Don’t let Epilepsy rule your LIFE

Understanding epilepsy is key to control seizures


As a woman, you have many dynamic roles to play in the society. Nothing should hinder with your capabilities to lead a healthy and successful family and professional life — not even epilepsy, which is a neurological disorder. No matter what stage of life you are at, the foremost thing you should do to improve your seizure control and overall health is to educate yourself about epilepsy. Also, maintain an open line of communication with your doctor and take an active role in your treatment.


Women with epilepsy, however continue to face misunderstanding about their conditions. As a result they face discrimination in the society. The impact of the neurological disorder, epilepsy is on the minds of thousands of women and girls who are living with it. Those who want to get pregnant worry about a number of things related to pregnancy and motherhood. However, it’s time that fear of seizures and drug side effects do not hold you back from embracing the bliss of motherhood

Dr. Anil Kumar, HOD, Département Of Neurologie from Rajendra Institute of Médical Science states “Many women with epilepsy have children and a normal family life. Having epilepsy doesn’t usually make it hard for woman to get pregnant. Though some women with epilepsy may have a condition called polycystic ovarian syndrome (PCOS), which is associated with irregular periods and weight gain that can also affect reproductive health. However,epileptic women can successfully become pregnant with appropriate measures. So, one should consult her doctor for all the queries she has in her mind.”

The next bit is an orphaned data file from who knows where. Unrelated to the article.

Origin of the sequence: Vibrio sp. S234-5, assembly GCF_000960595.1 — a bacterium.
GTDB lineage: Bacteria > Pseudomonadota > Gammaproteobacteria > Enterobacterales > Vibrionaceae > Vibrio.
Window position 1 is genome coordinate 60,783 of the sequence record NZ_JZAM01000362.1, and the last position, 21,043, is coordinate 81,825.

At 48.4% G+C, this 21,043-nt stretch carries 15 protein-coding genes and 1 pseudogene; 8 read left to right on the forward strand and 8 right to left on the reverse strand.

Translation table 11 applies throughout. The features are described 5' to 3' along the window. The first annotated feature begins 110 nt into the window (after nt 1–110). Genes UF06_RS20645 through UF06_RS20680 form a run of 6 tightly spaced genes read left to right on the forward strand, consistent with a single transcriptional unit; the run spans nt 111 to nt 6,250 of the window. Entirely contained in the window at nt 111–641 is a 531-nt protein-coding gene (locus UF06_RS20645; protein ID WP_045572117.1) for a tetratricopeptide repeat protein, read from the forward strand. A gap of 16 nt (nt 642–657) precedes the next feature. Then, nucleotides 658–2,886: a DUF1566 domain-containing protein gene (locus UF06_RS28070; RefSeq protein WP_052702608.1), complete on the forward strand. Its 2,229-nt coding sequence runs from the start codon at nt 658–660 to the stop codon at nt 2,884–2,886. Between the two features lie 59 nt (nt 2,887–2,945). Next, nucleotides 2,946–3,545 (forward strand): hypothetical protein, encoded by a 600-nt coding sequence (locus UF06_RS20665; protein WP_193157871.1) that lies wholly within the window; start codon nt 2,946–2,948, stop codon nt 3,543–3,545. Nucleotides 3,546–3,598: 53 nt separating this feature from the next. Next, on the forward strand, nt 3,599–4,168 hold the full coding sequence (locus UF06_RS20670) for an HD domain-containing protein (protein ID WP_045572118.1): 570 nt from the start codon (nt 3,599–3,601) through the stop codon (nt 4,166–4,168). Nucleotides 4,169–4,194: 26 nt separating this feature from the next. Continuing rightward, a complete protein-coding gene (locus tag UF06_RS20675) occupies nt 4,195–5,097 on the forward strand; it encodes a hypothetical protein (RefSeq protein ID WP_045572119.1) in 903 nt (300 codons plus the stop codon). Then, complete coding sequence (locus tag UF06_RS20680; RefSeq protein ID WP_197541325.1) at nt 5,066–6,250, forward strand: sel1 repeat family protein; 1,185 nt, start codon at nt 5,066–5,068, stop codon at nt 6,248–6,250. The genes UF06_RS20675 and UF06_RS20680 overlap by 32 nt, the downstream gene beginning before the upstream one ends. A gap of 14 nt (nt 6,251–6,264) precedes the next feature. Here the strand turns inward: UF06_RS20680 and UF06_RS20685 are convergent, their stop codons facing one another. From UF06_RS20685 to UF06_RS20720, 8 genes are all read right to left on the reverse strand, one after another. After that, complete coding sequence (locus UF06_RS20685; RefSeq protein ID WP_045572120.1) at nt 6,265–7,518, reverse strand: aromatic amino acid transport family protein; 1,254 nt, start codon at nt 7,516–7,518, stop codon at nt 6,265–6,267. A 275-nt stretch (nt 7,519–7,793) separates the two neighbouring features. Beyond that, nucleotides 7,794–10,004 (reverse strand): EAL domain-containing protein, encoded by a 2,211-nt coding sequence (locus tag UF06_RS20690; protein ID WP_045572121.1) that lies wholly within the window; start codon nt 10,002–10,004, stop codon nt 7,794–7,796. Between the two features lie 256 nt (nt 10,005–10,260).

Of the 70 million persons with epilepsy (PWE) worldwide, nearly 12 million PWE are expected to reside in India; which contributes to nearly one-sixth of the global burden. The overall prevalence (3.0-11.9 per 1,000 population) and incidence (0.2-0.6 per 1,000 population per year) data from recent studies in India on general population are comparable to the rates of high-income countries (HICs) despite marked variations in population characteristics and study methodologies. There is a differential distribution of epilepsy among various socio-demographic and economic groups with higher rates reported for the male gender, rural population, and low socioeconomic status.


Many people with active epilepsy donot receive appropriate treatment for their condition, leading to large treatment gap. The lack of knowledgeof antiepileptic drugs, poverty, cultural beliefs, stigma, poor health infrastructure, and shortage of trainedprofessionals contribute for the treatment gap. Infectious diseases play an important role in seizures andlong-term burden causing both new-onset of epilepsy and status epilepticus. Proper education and appropriatehealth care services can make tremendous change in a country like India.


Epilepsy is not a curse or any mental illness or a sign of low intelligence. It’s not contagious either. But misconceptions rule strongly….condemning patients to miserable lives.


Dr. Anil Kumar, HOD, Département Of Neurologie from Rajendra Institute of Médical Science states assuredly remarks “Epilepsy can be controlled in 75-80% of the cases with right medication. Early diagnosis and right treatment help in further damage to the person’s mental and physical state.However, deeply entrenched cultural beliefs combined with stigma and lack of awareness are pushing people to quacks, traditional healers and other methods, often with detrimental consequences. Only a miniscule number of patients approach a proper medical professional for help”.